There are lots of great reasons conservancies are springing up throughout Kenya: natural restoration of the land, increasingly rich wildlife, an unrivaled safari experience, and life-changing benefits for the local people such as the Maasai. Mara Siana is just the latest conservancy experiment to enjoy success as a promising destination for tourism in the rich Mara eco-system.
The lands of the conservancy are an abundant buffer zone, alive with animals in this active wildlife region. Visitors will find a wonderful array of grazers here – buffaloes, giraffes, gazelles, zebras, topis, dik-diks, elands, and so many others. And in the grand scheme of nature, right behind those grazers look for several resident prides of lions, plus leopards, cheetahs, African wild dogs, and hyenas.
The conservancy is a migration corridor for elephant herds, and some are truly impressive with over 200 individuals in a family.
Wildebeests also hold a special place in Siana’s eco-system. During the Great Migration from July through October, great masses of these creatures pass through the conservancy, creating an unrivaled spectacle of herding wildlife.
However, prior to the migration during January and February, visitors can also witness the unique wonder of innumerable wildebeests calving in the Loita Hills area.
One of the benefits of Mara Siana – in direct contrast to the great numbers of wildlife – are the few tourists found here. The game viewing is unhurried and uncrowded, for that is how the conservancy model is designed. There are just six safari camps in the conservancy for an expansive ratio of 1 room per 250 acres.
And in keeping with the conservancy style, visitors can enjoy activities not found in the national parks: walking safaris with a Maasai guide, fly camping in the bush, and night safaris. A nocturnal outing may include sightings of mongoose, fox, bush babies, and sometimes porcupine and aardvark.
The cultural experiences here are authentic, unlike some of the heavily touristed village visits found elsewhere. Guests may get lessons in beadwork, traditional medicine, and even such unexpected activities as handling a Maasai spear. One can also arrange visits to a local elementary school and nearby markets.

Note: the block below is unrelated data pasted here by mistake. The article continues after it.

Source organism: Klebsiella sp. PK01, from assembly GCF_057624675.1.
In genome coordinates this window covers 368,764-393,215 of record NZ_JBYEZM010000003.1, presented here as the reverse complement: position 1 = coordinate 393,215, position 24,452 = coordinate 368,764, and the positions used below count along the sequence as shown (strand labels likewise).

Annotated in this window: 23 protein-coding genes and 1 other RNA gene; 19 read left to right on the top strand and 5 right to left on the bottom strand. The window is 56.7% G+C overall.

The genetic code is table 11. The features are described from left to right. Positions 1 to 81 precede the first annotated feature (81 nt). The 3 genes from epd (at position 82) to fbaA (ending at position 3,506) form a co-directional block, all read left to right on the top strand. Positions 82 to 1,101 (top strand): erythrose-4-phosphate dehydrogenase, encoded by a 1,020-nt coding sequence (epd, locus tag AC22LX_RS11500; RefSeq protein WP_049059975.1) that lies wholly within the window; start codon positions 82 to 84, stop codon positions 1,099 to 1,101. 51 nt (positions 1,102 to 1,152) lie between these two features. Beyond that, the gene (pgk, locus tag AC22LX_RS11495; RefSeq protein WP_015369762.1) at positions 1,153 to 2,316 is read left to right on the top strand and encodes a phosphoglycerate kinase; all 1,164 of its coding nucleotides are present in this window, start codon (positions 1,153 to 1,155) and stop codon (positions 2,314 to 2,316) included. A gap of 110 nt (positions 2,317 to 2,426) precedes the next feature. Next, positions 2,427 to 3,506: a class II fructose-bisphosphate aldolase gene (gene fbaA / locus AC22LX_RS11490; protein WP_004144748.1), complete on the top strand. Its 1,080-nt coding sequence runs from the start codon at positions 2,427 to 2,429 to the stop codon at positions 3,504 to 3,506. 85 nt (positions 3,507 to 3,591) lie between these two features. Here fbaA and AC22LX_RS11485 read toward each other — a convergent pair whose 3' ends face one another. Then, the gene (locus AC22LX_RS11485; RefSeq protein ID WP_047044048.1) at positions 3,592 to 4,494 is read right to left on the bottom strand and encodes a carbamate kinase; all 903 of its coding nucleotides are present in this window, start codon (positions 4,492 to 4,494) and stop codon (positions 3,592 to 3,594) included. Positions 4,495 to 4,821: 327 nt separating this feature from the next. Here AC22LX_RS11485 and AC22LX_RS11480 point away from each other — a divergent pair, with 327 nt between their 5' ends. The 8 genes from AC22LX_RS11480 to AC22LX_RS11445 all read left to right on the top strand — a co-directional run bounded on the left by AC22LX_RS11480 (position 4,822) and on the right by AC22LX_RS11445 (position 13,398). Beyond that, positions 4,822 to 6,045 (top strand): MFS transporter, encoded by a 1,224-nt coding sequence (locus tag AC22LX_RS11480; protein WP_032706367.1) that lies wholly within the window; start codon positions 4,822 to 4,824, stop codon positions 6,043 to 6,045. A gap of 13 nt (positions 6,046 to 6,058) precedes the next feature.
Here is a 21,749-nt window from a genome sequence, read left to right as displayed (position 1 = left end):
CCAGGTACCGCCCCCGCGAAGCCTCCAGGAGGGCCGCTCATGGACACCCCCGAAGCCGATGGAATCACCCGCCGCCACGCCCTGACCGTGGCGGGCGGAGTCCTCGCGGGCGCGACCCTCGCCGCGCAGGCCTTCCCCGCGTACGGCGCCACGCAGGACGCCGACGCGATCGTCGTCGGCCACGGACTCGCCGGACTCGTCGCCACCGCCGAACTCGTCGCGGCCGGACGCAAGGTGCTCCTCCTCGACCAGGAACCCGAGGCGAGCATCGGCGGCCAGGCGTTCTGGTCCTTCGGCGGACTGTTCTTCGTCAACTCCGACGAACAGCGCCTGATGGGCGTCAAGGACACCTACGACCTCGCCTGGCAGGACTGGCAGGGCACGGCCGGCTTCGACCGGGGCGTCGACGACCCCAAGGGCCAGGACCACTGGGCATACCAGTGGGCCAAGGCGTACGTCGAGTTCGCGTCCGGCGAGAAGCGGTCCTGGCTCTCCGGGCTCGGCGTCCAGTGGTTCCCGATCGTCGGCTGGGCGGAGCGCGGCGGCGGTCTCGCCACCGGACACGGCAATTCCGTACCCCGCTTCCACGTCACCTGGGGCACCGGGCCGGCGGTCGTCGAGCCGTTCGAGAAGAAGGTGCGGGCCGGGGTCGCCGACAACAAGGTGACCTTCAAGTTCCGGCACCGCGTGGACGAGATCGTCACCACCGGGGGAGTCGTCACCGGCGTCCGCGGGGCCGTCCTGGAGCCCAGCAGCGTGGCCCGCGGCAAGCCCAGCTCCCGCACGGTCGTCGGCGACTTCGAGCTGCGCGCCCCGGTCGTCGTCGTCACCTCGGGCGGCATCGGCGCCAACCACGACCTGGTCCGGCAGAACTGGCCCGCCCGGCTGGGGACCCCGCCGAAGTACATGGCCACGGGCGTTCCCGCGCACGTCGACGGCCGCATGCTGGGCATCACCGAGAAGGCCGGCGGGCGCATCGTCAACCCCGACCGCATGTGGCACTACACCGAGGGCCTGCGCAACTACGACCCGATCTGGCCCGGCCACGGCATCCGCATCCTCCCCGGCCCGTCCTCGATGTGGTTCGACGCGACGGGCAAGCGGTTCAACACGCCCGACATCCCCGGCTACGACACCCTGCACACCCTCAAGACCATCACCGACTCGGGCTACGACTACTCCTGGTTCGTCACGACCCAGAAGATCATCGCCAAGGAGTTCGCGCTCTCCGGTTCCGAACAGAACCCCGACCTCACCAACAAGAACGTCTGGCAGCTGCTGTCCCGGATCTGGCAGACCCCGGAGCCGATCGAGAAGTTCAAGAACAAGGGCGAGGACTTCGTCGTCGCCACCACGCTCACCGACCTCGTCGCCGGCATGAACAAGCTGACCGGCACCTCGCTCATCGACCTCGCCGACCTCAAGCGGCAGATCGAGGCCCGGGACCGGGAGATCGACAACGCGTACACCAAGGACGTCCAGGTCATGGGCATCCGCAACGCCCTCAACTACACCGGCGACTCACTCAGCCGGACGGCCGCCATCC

Mara Siana began in 2015 when 1,200 landowners joined to form the partnership establishing the conservancy. After much discussion, the local residents agreed to move from their homesteads, called Bomas, so that their bio-diverse lands would once again be open to the natural free-ranging wildlife of the Mara.
As with other conservancies, these conservation measures have improved the eco-system and its ability to host great populations of wildlife. Mara Siana has since grown to 3,500 individuals creating the 35,000-acre reserve, which supports all the principal animal species of this region except for the black rhino.
Also found within the boundaries of Mara Siana are several research projects to benefit the resident wildlife. The Mara Predator Conservation Programme collects data on lions, cheetahs, wild dogs, and other predators about their behavior, population, and health trends, to ensure these species thrive. Elephant Voices studies the communication and social behavior of elephants to promote their scientific and ethical management. And the researchers even document the elephants’ own special language of over 250 calls and gestures!
The new Siana partnership provided for the local landowners to receive guaranteed yearly payments for their acreage – an amount of KES 1,000 for each acre per year. The payments are made directly to the Maasai as electronic bank deposits. This presented a challenge as most of the landowners never had a bank account – just one of many issues that had to be overcome.
However, over many discussions these traditional herders came around to embrace this new arrangement and lifestyle. They would enjoy a steady income and would have guaranteed pasture in which to graze their livestock.
Additionally, many of the area people have found employment at the lodges and have been trained to work as conservancy scouts. The degree that local residents have benefitted from this arrangement has allowed them the means to educate their children for the first time.
A positive change for their lives and a profitable business model has helped these local residents. And the successes continue – the restoration of traditional grazing lands, an increase in the wildlife population, and a rich safari experience for those who plan a journey here.
Accommodation options at Mara Siana Conservancy:
You can experience the exciting rewards of this eco-safari project with an adventure designed by Natural World Kenya Safaris. Let us know your thoughts and wishes, and we’ll create a personalized tour of Mara Siana that you’ll talk about for years to come.
Natural World Kenya safaris is Member No.FA/440 - Kenya Association of Tour Operators (KATO) bonding scheme. The scheme is insured to guarantee your holiday safari in the unlikely event that a bonded KATO member ceases operating.
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